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In a remote area of the Kissimmee Preserve State Park I was actually keeping an eye out for Florida Grasshopper Sparrows which are native there and while filming a Meadowlark I spotted these birds nearby.  The birds are catching the first direct sun of the day so the light may be a little tricky with the true coloring  and the screen grabs from the video not so great and to my non-expert eyes inconclusive as to ID. The most noteworthy thing in the sharp morning light in real time was the bright clean breasts and cream stripe in the center of the head weak white eye ring. Quality is probably not good enough to see any small yellow area. 

Thanks

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Thanks Tony, True, and Florida Grasshopper Sparrows are a seriously endangered unique species. I'm wondering if they can be positively ID'd as such from this evidence. I had to film from quite aways back as these prairie birds flush at the slightest disturbance. 

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7 minutes ago, TowheeTea said:

Thanks Tony, True, and Florida Grasshopper Sparrows are a seriously endangered unique species. I'm wondering if they can be positively ID'd as such from this evidence. I had to film from quite aways back as these prairie birds flush at the slightest disturbance. 

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Many of the photos I can find online show that the resident populations are banded. I don't see bands on the legs of these birds, which would indicate they more likely wintering migrants, not residents.

Edited by DLecy
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Just now, DLecy said:

Many of the photos I can find online show that the resident populations are banded. I don't see bands on the legs of these birds, which would indicate they more likely wintering migrants, not residents.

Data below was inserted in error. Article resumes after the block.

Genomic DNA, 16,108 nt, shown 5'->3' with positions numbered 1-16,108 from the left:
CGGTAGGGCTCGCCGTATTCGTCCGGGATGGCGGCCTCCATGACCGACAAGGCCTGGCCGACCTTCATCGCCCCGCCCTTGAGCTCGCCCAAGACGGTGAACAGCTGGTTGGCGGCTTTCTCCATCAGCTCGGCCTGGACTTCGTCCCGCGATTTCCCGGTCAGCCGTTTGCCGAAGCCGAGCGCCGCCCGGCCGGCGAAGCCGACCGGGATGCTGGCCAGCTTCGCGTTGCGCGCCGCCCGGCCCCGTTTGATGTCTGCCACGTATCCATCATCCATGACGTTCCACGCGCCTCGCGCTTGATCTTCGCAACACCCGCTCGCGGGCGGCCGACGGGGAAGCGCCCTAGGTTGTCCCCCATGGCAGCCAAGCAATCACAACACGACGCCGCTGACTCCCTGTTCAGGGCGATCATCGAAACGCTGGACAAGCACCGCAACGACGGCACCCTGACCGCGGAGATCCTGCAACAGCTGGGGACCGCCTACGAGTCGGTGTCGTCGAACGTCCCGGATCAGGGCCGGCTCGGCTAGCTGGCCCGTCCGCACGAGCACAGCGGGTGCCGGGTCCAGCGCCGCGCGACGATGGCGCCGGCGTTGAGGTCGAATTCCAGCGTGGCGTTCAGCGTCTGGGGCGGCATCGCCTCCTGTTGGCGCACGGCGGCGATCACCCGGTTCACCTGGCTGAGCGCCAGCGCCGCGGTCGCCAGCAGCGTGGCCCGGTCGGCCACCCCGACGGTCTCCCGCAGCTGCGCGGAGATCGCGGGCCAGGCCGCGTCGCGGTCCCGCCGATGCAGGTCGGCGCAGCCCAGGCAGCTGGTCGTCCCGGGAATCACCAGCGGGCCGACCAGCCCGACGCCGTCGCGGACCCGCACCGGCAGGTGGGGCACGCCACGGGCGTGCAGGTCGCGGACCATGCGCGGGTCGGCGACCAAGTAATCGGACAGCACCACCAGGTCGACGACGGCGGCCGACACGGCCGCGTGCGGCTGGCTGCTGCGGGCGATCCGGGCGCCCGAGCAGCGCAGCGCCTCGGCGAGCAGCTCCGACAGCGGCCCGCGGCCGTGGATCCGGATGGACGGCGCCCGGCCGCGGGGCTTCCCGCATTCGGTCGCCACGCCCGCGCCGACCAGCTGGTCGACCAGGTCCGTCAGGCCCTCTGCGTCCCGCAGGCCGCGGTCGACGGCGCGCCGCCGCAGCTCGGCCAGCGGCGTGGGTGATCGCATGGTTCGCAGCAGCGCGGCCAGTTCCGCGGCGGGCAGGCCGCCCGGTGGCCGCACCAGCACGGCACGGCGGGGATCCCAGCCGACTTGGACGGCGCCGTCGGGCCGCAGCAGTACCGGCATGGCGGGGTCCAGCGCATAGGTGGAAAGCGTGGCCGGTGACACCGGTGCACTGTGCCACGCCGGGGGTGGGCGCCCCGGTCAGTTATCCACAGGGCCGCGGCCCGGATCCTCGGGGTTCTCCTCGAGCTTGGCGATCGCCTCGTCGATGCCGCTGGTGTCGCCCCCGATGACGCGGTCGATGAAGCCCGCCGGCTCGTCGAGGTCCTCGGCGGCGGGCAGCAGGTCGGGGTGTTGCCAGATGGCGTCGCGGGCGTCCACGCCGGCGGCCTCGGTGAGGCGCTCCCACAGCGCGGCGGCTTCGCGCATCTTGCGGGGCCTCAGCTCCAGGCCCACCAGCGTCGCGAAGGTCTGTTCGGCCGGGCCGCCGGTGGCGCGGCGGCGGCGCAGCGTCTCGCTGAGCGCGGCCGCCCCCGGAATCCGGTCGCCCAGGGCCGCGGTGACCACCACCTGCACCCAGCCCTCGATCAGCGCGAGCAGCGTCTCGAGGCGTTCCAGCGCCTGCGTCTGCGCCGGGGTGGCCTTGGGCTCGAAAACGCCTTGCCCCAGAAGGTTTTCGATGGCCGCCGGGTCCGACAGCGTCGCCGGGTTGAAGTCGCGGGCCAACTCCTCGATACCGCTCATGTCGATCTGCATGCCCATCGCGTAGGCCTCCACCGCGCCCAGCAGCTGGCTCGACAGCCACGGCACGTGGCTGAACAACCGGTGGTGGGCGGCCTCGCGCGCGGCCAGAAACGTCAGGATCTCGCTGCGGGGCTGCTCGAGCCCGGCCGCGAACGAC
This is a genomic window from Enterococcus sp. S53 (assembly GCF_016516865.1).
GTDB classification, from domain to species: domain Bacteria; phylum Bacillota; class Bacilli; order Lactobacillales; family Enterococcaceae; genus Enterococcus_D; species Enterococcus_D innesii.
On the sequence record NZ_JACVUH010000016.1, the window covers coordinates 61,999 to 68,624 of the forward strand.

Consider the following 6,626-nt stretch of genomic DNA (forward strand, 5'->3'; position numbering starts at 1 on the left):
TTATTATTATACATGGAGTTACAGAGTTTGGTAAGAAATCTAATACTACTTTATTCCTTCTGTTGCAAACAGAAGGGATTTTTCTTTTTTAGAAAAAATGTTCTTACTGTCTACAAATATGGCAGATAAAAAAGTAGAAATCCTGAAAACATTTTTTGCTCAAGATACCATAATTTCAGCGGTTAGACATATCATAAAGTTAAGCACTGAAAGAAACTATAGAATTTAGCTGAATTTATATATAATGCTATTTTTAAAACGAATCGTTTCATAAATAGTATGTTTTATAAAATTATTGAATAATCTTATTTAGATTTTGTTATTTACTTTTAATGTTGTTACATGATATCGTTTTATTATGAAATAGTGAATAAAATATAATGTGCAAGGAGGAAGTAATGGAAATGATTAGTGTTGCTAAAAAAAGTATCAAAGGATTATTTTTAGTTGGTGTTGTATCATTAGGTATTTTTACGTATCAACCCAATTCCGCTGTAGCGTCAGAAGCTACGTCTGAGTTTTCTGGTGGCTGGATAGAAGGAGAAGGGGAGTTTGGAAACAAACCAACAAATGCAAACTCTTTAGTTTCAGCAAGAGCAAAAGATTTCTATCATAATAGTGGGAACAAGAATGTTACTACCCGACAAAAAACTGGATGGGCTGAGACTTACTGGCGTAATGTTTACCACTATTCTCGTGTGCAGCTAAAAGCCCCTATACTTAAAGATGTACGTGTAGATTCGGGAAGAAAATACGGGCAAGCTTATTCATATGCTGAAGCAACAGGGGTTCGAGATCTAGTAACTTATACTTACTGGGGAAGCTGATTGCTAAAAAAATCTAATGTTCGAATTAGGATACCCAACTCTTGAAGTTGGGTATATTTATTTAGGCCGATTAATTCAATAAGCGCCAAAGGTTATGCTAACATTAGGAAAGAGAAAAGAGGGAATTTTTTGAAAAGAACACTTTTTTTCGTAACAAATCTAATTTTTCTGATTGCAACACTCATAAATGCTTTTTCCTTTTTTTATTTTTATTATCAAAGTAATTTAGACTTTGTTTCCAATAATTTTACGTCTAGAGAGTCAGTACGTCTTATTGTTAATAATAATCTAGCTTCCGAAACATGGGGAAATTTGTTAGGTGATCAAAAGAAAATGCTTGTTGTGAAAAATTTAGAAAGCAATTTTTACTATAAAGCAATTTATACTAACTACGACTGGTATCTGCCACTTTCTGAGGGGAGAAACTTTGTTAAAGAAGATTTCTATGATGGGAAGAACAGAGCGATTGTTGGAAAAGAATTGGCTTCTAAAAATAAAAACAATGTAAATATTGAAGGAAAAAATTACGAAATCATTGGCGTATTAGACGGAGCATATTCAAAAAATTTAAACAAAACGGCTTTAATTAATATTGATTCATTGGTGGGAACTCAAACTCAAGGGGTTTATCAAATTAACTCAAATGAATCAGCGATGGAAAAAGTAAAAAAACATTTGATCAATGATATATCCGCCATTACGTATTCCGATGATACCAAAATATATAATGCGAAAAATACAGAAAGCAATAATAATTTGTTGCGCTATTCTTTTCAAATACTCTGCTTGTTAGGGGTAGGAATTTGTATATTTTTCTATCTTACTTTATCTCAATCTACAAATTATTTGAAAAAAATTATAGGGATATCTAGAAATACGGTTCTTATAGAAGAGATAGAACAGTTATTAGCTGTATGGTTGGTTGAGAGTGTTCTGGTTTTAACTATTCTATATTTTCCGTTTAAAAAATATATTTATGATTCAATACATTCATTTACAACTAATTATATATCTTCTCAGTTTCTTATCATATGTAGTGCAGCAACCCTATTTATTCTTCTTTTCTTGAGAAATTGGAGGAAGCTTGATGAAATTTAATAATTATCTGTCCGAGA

Thanks, I found this online: 

Paul Miller, biologist at the Kissimmee Prairie Preserve State Park furnished this photo of pratensis (GRSP) and floridanus (FGSP) together, and describes them as: “The obvious and simple distinction is that FGSP (on left) is much darker overall. More specifically, the feathers of the coverts, tertiaries, scapulars, and back are much blacker with whiter edging. The same feathers on the GRSP are lighter with buffy edging. The feathers of the nape on the FGSP are darker. The FGSP’s median crown stripe is also whiter while that of the GRSP is buffier.  Not so obvious is the fact that the FGSP’s bill is heavier/larger.”  https://fl.audubon.org/news/florida-grasshopper-sparrows-vs-grasshopper-sparrows-whats-difference

Here is as close of a clear picture as I could get that addresses the areas mentioned above and it does show a darker overall bird than non-Florida Grasshopper Sparrow, but not a direct side by side comparison. It does appear clear that neither bird is banded as you note. Banding would be the most conclusive ID in this case, with only 200 birds in existence. 

 

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